Then Madison and I changed money at the Cadeca and we met a strange Canadian who told Madison that he doesn't trust any of the people here. I didn't understand him because I feel very safe here, especially in the Vedado neighborhood.
We had lunch at Castillo de Jagua, a restaurant on the corner closest to CEAP. The food was good and cheap (60 pesos MN for pollo grille) but the service was slow and unfriendly. We could only finish half the food before we had to go to CEAP. I think we may go back tomorrow or later this week but a little earlier.
The conference today was the worst. It was going to be about public health but they switched it so it was about public administration and given by the director of CEAP. She has a really grating voice and the topic was extremely boring. The only thing I learned, because she kept repeating it, is that public administration is like a train and not like an automobile because it has to stay on a line/track. Instead of listening, I sketched the pandas (there's a painting with four pandas on it in the conference room in CEAP) and my drawing turned out pretty good.
We were going to go to Hotel Capri with Pepe but it rained so Madison and I went to Salon Aqua to have our hair and nails done instead. They couldn't get us in for manicures today but we made an appointment for Thursday. Madison dyed her hair brunette and I got a "washing and combing" (a blowout), plus something called gold fluid in my hair. The scalp massage when she washed my hair felt great and when she finished my hairstyle con ondas (wavy) it looked pretty good.
While I was waiting for Madison I made friends with a hairstylist named Pedrito, or "Peter" as he wanted me to call him. I practiced my Spanish with him and taught him a little English. He loves Marilyn Monroe and wanted to know the meaning of her phrase "Let's go". She says it in such a seductive way that he thought it was some kind of double entendre, and was surprised when I told him that it just means vamonos. We agreed that everything Marilyn Monroe said is sexy because she said it. We also talked about hair, US-Cuba relations, my classes, Havana, and the US.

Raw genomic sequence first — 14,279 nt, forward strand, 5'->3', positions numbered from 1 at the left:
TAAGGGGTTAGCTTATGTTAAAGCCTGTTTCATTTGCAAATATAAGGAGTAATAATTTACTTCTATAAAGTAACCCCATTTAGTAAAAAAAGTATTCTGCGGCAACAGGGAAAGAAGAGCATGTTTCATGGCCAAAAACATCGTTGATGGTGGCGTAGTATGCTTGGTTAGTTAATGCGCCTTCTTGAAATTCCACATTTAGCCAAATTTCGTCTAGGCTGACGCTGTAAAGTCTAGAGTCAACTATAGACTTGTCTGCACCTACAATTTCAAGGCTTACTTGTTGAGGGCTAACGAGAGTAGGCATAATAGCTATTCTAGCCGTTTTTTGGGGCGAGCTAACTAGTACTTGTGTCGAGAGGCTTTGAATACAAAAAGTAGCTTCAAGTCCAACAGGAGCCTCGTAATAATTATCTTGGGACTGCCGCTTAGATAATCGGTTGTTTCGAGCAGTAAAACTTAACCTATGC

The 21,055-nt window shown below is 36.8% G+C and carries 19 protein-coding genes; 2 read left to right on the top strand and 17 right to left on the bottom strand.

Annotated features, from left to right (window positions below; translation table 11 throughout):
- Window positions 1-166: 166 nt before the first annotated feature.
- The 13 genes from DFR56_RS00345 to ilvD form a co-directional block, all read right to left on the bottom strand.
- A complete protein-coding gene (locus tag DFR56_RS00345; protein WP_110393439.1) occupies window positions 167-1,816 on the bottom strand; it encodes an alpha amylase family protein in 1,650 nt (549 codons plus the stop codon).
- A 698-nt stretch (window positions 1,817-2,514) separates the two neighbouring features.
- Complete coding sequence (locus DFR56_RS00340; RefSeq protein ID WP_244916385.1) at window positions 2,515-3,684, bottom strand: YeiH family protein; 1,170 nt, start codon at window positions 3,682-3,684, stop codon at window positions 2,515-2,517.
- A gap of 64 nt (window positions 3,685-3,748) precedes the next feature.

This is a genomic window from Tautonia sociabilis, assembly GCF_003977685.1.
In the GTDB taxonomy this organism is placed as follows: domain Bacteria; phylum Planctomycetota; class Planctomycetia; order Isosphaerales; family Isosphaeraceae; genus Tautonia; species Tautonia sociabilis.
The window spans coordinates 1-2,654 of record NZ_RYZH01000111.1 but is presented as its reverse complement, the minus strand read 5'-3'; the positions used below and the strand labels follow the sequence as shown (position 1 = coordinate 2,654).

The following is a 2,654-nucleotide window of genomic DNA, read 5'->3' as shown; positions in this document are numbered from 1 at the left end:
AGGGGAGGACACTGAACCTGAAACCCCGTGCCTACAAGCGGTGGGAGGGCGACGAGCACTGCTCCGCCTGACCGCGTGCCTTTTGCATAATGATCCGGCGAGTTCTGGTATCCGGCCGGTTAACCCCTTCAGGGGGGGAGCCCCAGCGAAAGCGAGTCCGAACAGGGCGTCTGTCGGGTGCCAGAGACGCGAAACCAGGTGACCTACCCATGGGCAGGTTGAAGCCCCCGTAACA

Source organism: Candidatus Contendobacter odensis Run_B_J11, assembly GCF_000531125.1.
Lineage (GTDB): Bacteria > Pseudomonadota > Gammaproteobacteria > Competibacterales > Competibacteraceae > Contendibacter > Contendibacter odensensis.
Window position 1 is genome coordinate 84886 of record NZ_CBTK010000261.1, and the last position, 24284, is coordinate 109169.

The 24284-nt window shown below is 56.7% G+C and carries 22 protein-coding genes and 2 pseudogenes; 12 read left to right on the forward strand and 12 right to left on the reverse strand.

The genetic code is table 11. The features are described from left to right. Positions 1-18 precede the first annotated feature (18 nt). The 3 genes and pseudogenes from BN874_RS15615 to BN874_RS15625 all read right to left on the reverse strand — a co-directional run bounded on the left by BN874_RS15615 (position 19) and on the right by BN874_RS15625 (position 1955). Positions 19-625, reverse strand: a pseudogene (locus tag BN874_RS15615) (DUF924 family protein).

But the most interesting thing we talked about was Raul Castro's daughter. Pedrito and I were sitting outside on the patio where other girls were smoking when a new woman came and sat with us. She talked a lot, about her yoga classes and other things, before she went into the salon. Then Peter turned to me and said (in Spanish):
"You know Fidel, right? How about Raul?"
Me: "Yeah, his brother."
Pedrito: "She is Raul Castro's daughter" *indicates woman who just went inside* "She's a princess."
I didn't believe him until he asked the stylist who had done my hair when she came out to smoke. The two assured me that that was who she was and warned me not to say anything to her about it, and I agreed.
Soon I went inside and casually told Madison about what I'd learned while her stylist was still working on her hair. A few minutes later Raul Castro's daughter was talking with me directly. I was looking at a painting in the salon and she told me about the artist, that she lives in Havana and is influenced by art nouveau. She spoke in English and I could tell that she did have a bit of a princess-like attitude.
Later she also chatted with Madison and I about Madison's pregnancy and showed us photos of her granddaughter, a really pretty girl with darker skin and hair and bright blue eyes. Then Pedrito showed me photos of his goddaughter and when we were leaving Raul Castro's daughter and I corrected Pedrito's lyrics when he sang "Singing in the Rain" because he needed to bring his umbrella. It was a lot of fun and interesting and I'm glad we are going back on Thursday.
Then we had to visit Pepe to show him our new 'dos and, of more importantly, tell him who we'd met! He thought that it was really interesting. We chatted a bit with Pepe and Olvis. I like Olvis but she can definitely be a little frank. She told us (Madison and I) that we need to eat less pizza and soda because we are gorditas (a little fat), offered to wash and comb our hair for free because she thought that Madison's $20 dye and my $9 blowout were extravagant, and then she asked Madison impertinent questions about her baby and husband, and managed to learn much more about my birth control methods than she needed to know! I'd heard that most Cubans were like that but until now only Olvis has been that frank.
[Later on we thought we figured out that the daughter we'd met was Mariela Castro, who is pretty well-known in Cuba for fighting for gay rights there--so that was pretty cool!]
The rest of my night was just homework and supper. Good night. I can't wait to see what fresh adventure tomorrow brings!